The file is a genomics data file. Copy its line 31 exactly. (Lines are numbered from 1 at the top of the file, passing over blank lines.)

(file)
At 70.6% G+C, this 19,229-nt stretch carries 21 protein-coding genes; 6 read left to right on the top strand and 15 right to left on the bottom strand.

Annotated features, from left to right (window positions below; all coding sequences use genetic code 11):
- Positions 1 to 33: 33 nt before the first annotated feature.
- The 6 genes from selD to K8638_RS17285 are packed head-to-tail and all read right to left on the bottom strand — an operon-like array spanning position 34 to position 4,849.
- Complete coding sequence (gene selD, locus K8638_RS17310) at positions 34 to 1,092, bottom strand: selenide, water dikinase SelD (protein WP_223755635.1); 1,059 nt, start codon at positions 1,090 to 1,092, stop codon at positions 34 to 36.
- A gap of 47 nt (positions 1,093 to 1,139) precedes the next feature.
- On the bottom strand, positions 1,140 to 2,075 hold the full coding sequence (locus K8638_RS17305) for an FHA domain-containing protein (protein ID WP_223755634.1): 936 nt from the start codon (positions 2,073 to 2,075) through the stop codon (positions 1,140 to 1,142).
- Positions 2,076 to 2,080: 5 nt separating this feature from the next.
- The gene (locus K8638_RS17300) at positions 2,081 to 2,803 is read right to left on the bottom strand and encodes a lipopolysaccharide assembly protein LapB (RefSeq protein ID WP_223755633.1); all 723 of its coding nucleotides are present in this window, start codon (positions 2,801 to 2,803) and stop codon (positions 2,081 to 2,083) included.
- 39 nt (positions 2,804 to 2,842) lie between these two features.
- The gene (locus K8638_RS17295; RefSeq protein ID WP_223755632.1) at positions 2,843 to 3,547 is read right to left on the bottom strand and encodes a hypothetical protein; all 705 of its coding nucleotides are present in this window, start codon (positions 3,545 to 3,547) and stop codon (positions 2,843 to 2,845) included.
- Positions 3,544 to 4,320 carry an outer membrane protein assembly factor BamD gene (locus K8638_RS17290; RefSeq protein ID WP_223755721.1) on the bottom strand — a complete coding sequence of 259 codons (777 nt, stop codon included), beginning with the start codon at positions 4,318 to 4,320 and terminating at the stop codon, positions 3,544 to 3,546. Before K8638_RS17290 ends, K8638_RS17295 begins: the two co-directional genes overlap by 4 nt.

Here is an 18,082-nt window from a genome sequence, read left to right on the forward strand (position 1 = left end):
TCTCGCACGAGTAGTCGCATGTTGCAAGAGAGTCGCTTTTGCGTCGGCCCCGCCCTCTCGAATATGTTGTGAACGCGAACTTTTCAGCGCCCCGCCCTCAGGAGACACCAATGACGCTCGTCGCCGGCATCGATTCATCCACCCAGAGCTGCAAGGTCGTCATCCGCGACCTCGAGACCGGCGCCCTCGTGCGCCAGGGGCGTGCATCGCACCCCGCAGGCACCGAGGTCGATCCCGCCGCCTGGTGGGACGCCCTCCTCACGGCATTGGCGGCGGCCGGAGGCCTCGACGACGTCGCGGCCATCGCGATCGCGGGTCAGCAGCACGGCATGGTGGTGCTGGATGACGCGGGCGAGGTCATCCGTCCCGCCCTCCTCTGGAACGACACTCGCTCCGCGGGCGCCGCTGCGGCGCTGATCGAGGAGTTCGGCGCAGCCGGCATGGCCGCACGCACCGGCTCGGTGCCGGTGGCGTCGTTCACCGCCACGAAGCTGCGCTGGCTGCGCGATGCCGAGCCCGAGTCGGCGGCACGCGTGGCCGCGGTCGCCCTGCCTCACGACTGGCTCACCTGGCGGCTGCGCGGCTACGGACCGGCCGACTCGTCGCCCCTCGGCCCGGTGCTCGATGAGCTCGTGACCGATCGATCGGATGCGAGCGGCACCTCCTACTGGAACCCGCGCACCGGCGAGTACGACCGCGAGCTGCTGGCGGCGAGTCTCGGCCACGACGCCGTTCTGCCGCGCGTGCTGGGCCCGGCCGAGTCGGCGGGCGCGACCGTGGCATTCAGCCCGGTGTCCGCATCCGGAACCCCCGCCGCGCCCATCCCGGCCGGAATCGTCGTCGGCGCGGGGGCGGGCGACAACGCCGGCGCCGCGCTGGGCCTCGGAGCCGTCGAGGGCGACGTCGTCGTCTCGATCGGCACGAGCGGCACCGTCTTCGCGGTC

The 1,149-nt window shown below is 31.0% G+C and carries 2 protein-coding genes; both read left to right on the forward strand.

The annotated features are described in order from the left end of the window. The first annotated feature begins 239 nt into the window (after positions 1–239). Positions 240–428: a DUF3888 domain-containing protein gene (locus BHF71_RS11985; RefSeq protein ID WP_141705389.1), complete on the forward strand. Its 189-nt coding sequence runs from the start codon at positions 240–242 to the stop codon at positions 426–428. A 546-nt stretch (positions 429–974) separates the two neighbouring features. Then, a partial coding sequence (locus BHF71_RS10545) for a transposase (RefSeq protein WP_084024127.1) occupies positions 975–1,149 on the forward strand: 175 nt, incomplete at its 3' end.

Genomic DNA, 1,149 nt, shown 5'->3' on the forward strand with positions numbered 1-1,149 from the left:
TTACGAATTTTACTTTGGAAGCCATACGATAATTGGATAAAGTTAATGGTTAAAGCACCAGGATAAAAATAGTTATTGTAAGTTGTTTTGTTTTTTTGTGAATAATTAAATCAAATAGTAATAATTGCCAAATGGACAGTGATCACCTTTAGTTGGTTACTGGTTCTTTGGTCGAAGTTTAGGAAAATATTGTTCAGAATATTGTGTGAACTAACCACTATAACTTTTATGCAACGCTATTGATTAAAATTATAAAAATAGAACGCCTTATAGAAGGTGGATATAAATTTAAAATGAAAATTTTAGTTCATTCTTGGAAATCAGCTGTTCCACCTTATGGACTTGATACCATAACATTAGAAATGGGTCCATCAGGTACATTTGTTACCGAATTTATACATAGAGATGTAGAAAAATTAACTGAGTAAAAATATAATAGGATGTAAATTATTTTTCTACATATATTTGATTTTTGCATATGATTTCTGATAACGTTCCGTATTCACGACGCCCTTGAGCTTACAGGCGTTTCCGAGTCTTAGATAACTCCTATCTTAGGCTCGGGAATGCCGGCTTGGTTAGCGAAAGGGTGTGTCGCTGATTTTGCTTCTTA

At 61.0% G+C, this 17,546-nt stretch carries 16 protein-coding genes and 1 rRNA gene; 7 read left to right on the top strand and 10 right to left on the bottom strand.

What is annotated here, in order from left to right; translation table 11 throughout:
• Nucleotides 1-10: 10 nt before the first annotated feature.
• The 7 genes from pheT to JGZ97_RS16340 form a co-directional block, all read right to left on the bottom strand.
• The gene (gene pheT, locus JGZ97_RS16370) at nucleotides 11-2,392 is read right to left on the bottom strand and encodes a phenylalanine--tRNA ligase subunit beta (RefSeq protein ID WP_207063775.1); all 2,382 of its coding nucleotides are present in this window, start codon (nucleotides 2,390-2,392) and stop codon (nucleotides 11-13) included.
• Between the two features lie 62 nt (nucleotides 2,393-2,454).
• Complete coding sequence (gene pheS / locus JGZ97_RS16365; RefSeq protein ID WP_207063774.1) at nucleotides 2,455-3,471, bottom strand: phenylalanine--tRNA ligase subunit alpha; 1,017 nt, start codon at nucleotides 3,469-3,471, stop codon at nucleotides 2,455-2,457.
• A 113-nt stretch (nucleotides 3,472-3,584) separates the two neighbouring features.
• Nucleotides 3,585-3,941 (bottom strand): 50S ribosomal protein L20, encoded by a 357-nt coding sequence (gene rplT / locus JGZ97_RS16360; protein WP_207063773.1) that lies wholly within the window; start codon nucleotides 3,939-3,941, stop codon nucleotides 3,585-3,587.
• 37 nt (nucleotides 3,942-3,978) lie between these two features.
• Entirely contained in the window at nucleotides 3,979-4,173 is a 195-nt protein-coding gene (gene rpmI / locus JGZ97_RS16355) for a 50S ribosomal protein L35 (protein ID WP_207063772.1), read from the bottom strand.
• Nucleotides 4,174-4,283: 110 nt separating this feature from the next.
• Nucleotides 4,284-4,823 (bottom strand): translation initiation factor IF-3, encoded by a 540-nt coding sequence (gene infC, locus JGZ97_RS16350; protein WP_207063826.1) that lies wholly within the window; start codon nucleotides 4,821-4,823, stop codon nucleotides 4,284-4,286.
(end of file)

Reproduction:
• Nucleotides 4,284-4,823 (bottom strand): translation initiation factor IF-3, encoded by a 540-nt coding sequence (gene infC, locus JGZ97_RS16350; protein WP_207063826.1) that lies wholly within the window; start codon nucleotides 4,821-4,823, stop codon nucleotides 4,284-4,286.